Wednesday, March 23, 2011
Sunny With A Chance Of Wonder
We're driving home from school and three minutes into the ride Ayla discovers that the 3D glasses that came with her book order book about sharks do not actually work.
"They don't work!" she said. "This book is stupid!"
The response I've always given before, to comments like these, is something along the lines of, "I'm sorry you're frustrated. I bet it's a really good book though!"
Ayla and I have this type of exchange all the time. Ayla gripes a lot. That's just Ayla. And usually, our conversations go more or less like this:
Ayla: "I have a problem!"
Me: "I am sorry that you have perceived something as a problem. Now I am going to distract you with talk about something else."
Ayla: "But mom! Problem. No likey."
Me:"Something else somethign else something else sunshine birds."
Ayla:"MOM. BIG PROBLEM! PROBLEM PROBLEM PROBLEM."
Me: "I am sorry you have perhaps incorrectly perceived this situation to be a problem when it actually is not a problem because of everything like such as. "
Ayla: "YOU ARE THE WORST MOTHER EVER."
Me: "DEAR GOD MAKE ME A BIRD SO I CAN FLY FAR, FAR FAR AWAY FROM HERE!"
Ayla: "WHY CAN'T YOU JUST ACKNOWLEDGE THAT I HAVE A PROBLEM!"
Me: "Don't worry. About a thing. Every little thing's. Gonna be all wine wine wine wine wine wine wine sleep wine."
I don't know if I'm making it clear, but that cycle wasn't really working for us.
So today Ayla said, "This book is stupid!"
"Yeah," I said. "Really stupid!"
Did you catch that? It went like this:
Ayla: "Mom, I have a problem!"
Me: "Yeah you do!"
There was silence as we both feel the beauty, the surrender, of this moment. It feels so good to Ayla to have her feelings validated, and not redirected. It feels so good to me just to admit it, to not fight her natural inclination toward dark clouds and stormy skies, to just go along with it.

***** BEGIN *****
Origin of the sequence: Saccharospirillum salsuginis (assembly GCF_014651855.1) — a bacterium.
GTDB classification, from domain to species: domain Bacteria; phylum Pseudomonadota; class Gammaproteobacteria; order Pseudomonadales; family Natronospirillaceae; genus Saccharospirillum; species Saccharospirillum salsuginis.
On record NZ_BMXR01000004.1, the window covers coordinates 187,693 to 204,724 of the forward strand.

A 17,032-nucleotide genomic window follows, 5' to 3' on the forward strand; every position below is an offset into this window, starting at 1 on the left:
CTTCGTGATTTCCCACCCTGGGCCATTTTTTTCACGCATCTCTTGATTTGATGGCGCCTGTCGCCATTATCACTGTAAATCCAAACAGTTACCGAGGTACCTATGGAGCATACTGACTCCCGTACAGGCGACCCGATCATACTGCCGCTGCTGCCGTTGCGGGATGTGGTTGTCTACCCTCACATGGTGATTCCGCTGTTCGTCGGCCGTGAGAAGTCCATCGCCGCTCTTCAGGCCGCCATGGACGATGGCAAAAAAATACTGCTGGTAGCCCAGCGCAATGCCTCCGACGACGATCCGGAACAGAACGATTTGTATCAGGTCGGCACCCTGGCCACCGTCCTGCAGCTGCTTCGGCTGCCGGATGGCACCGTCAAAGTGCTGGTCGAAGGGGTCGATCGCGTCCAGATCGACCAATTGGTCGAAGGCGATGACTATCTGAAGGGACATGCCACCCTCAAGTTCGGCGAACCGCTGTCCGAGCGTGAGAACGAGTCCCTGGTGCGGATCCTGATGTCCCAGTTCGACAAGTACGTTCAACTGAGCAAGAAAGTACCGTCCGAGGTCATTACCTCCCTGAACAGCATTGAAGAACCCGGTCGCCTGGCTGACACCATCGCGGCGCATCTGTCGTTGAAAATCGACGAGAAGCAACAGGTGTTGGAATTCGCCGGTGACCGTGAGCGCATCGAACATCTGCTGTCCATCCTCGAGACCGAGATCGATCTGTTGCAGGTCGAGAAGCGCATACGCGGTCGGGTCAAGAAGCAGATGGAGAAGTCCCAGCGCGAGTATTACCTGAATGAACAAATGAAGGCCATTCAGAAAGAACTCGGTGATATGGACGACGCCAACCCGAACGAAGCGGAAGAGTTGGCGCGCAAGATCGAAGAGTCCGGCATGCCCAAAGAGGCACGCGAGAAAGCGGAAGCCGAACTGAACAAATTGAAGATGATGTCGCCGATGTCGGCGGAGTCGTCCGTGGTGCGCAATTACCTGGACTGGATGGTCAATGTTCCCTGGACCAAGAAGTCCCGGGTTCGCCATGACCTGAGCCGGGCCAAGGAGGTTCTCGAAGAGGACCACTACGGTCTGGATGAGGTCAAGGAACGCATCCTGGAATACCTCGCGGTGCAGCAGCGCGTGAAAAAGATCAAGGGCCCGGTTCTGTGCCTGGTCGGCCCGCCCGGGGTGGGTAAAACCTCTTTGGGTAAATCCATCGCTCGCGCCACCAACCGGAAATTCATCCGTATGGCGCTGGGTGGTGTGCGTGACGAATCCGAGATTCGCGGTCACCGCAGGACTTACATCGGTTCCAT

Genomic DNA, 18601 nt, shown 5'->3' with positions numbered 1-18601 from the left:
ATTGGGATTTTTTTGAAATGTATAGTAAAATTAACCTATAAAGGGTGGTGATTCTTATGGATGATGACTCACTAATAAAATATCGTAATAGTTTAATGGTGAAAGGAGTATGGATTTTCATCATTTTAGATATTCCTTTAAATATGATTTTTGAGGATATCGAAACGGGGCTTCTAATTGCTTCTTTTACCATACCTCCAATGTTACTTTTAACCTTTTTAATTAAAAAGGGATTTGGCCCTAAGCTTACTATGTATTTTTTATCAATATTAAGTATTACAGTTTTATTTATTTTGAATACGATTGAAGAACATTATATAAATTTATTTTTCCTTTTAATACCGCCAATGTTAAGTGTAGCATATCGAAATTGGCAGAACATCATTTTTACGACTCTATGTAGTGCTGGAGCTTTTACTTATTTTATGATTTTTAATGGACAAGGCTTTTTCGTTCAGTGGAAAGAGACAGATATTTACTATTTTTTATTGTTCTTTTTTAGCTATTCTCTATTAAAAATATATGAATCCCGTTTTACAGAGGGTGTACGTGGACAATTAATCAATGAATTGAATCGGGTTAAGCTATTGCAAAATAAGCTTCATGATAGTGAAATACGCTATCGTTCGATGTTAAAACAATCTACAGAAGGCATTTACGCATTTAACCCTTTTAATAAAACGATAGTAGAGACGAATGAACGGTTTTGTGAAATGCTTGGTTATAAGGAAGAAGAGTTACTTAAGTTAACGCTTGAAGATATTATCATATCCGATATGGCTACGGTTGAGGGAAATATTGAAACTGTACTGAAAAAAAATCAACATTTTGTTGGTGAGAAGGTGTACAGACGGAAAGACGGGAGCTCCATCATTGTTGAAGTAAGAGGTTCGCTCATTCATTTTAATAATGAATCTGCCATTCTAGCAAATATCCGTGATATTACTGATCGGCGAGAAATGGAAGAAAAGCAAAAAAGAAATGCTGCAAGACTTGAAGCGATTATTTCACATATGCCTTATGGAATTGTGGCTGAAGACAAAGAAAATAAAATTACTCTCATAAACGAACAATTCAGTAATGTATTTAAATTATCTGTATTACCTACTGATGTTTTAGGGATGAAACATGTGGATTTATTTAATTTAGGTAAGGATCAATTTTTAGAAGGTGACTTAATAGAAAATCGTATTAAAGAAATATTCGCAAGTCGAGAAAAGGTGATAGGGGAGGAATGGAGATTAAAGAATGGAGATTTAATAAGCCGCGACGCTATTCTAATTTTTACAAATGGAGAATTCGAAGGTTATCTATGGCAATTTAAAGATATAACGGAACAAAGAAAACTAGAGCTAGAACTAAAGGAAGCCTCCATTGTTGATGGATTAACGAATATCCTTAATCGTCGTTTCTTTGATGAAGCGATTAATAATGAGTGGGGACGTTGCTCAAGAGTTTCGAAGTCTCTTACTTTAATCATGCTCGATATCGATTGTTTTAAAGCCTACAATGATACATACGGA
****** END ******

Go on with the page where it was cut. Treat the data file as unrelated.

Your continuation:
"It's the stupidest stupid thing ever!"
"It's dumb!" I said. "It's stupid and dumb!"
Silence again as Ayla, now moved on from the glory of validation and back into her usual ornery, searches for a rejoinder.
"I'm not going to bring it to show and tell," she says emphatically.
Please note nobody is screaming or crying or begging the pagan gods to make it rain Malbec.
"You shouldn't bring it! It's a stupid book."
"Well I AM going to bring it." (Look, old habits die hard.) "But I'm not going to talk about the glasses."
"I don't blame you. I don't blame you one bit."
And then--Ayla cries out in delight. "Woah! Mom look at those clouds!"
They were really amazing clouds.
"It looks like a bunch of dead guys watching us!" Ayla says.
"Ayla, are you Hopi now?" I said.
"It looks like a hibernating bear!"said Indy.
"It looks like peacock feathers!" said Ayla.
The windows were down and the sky around us was about all we could see. And then Ayla says, more quietly now, It looks like god.
And Indy says, It looks like a boy and girl god.
The wind is in our hair and the sun is still strong.
Sometimes everything goes wrong. You gasp for air, you're exhausted like you've been swimming through muck, unable to pull your head above the surface. You fight. You fall.
And sometimes, you just let each other be. The updrift catches you and you surrender. You drive along through a gold and green afternoon, sharing the wonder of the clouds.
I am Vesuvius and I'm making this up as I go along.